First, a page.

Not many know this, but Jake’s collaboration is also instrumental to much of our games’ writing. Many characters’ personalities and so many of our favorite lines are penned by none other than our resident “virt”-uoso!

The Kickstarter campaign has already flown past its goal, and you’ve emphasized that the campaign is more for community engagement that a necessity for funding the game. With that in mind, will you be carefully managing stretch goals and expectations, after the success of the Shovel Knight campaign and the many expansions that were funded through stretch goals?

I’ll admit we went a little overboard with Shovel Knight’s stretch goals… We worked on it for so long that the $10 game that backers pledged toward ended up turning into a $40 game by the time we were done with it! We spent millions and millions of our own dollars developing those stretch goals as we watched our ambitions rapidly outpace our better judgment, but the results speak for themselves. I’m incredibly proud of everything little thing that went into Treasure Trove, and I think we’d do it again in a heartbeat. Though to be honest… it was always a bummer knowing in the back of our minds that few would play each additional free game. We struggled a lot with conveying the value of all of those additions to Treasure Trove. Being an “update” to a game, as opposed to paid DLC, means that entire games of ours were getting sorted into the same categories as patch notes and bug fixes. An “update” can’t be highlighted on a storefront because there’s no product page to point to. It’s harder for media to review a free update as opposed to a traditional product with a price tag. People expected there to be a catch, because there usually is one, and despite our best efforts we couldn’t overcome that perception. Even to this day, I think a lot of our fans don’t understand how amazing and unique all those campaigns are, or that they even exist.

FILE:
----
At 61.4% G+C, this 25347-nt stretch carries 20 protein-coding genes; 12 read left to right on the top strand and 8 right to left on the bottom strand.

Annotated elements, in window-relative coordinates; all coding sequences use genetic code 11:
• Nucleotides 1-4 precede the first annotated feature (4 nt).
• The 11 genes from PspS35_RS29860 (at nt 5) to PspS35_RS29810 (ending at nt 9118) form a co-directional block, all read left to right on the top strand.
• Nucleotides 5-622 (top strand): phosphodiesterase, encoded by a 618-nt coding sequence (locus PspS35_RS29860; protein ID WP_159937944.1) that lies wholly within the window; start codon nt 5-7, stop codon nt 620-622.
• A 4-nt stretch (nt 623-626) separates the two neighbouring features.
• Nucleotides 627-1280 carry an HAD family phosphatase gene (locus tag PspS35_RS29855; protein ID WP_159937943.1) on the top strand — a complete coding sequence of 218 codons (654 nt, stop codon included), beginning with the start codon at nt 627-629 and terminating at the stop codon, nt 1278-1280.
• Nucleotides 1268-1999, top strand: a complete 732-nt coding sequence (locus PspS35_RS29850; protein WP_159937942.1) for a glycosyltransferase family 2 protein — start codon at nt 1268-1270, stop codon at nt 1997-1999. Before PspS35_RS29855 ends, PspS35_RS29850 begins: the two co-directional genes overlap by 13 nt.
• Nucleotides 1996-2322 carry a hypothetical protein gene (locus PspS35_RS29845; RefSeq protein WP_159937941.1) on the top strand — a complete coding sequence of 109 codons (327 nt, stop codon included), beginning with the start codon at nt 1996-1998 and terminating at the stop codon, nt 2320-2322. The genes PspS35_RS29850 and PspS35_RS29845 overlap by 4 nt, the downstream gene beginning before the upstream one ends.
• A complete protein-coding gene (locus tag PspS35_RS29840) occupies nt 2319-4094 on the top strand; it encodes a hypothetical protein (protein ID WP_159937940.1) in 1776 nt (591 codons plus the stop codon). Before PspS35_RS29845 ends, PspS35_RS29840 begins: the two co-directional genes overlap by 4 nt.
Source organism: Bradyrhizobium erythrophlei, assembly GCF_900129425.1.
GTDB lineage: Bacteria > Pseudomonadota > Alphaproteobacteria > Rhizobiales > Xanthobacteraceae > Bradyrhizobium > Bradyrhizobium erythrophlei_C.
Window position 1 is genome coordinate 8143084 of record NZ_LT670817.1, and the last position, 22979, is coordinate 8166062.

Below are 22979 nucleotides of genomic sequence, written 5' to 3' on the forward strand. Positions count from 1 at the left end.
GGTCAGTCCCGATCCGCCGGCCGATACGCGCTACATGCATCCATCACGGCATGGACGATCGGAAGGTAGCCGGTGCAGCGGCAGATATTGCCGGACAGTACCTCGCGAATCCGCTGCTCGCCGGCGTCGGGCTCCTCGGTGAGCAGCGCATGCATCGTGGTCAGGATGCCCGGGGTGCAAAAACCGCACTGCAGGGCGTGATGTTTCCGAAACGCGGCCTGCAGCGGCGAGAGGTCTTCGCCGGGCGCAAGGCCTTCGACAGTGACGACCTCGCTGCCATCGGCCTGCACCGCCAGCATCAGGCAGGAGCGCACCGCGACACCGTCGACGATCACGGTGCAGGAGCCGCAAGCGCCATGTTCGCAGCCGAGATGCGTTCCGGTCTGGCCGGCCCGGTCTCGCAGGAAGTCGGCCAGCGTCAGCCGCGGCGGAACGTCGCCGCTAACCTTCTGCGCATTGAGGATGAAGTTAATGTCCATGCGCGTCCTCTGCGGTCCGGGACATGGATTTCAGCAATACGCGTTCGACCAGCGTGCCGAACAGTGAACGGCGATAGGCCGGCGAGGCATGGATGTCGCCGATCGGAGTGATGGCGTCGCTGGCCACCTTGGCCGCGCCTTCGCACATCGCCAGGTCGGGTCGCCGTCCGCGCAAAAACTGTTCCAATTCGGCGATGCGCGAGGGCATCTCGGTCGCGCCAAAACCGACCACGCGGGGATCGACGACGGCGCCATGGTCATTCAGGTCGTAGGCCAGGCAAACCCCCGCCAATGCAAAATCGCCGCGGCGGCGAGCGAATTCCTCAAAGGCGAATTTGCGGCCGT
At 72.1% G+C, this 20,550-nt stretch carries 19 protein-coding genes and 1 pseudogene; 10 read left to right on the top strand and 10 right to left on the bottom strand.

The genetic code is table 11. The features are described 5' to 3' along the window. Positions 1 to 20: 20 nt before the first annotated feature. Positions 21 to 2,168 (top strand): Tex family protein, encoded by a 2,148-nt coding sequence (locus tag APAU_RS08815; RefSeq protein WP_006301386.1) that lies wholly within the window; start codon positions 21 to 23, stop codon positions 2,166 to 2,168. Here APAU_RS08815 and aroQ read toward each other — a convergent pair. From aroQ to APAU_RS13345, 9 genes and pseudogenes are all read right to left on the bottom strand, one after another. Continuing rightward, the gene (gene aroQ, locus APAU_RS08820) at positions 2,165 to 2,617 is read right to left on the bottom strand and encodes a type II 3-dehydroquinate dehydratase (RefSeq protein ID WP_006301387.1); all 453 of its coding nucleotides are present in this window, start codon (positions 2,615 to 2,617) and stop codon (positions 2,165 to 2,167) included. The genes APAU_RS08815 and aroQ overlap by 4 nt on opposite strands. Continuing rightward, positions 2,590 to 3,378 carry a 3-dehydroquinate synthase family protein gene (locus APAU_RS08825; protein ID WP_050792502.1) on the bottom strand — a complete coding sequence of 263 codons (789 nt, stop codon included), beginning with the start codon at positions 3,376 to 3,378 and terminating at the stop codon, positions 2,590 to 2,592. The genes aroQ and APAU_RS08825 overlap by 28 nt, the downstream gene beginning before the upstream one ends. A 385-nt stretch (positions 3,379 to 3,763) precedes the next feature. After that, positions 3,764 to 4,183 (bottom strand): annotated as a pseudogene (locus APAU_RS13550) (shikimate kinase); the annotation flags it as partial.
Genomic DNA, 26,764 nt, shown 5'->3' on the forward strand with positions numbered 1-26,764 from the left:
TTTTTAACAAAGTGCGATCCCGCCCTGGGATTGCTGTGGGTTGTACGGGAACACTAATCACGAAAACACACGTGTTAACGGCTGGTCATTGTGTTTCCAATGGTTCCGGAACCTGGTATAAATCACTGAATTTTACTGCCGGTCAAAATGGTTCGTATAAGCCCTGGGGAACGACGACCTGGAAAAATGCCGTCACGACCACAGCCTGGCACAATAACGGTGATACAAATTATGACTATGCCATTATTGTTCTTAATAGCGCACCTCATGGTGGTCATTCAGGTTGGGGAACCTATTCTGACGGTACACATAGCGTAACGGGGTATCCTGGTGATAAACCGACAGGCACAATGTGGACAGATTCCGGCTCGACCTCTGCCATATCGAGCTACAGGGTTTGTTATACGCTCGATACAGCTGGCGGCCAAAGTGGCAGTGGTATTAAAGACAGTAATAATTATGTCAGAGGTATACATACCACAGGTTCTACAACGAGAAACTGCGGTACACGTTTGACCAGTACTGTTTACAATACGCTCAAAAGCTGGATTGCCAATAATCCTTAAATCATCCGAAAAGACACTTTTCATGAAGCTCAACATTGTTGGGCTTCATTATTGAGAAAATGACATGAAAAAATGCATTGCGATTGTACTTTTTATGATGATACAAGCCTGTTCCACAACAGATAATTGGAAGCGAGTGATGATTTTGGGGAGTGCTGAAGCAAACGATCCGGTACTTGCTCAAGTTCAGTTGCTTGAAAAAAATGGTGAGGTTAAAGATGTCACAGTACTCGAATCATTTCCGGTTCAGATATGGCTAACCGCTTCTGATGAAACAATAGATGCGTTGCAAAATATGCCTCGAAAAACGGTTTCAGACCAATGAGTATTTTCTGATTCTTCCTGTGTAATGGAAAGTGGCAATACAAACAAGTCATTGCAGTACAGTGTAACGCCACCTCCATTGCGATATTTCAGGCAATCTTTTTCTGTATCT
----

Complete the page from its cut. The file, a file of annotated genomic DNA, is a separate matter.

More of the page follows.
This time we’re trying to make sure that any extra content we want to explore can be considered and planned during the main development phase of the game. The goal is that by having all that content there on day one, we can avoid fighting the uphill battle of trying to recirculate the game when additions are made. Rather than letting ourselves sign up for loads of post-launch development, we’re making sure all additional money pledged will go toward making the main game even better!

Do you have a final message for our readers?

Congratulations for making it all the way to the bottom of the interview!

If Mina sounds like something you might enjoy, please check out our Kickstarter campaign at MinaTheHollower.com! We think this game will be very special, and we would love to have you join us on the development journey. And a huge thank you to everybody who has shared their thoughts on the game, drawn fan art, or backed the Kickstarter already – we are constantly amazed and humbled by your generous support!

Now off I go… burrowing my head back into work on Mina the Hollower!


We’d like to thank Alec Faulkner for his time!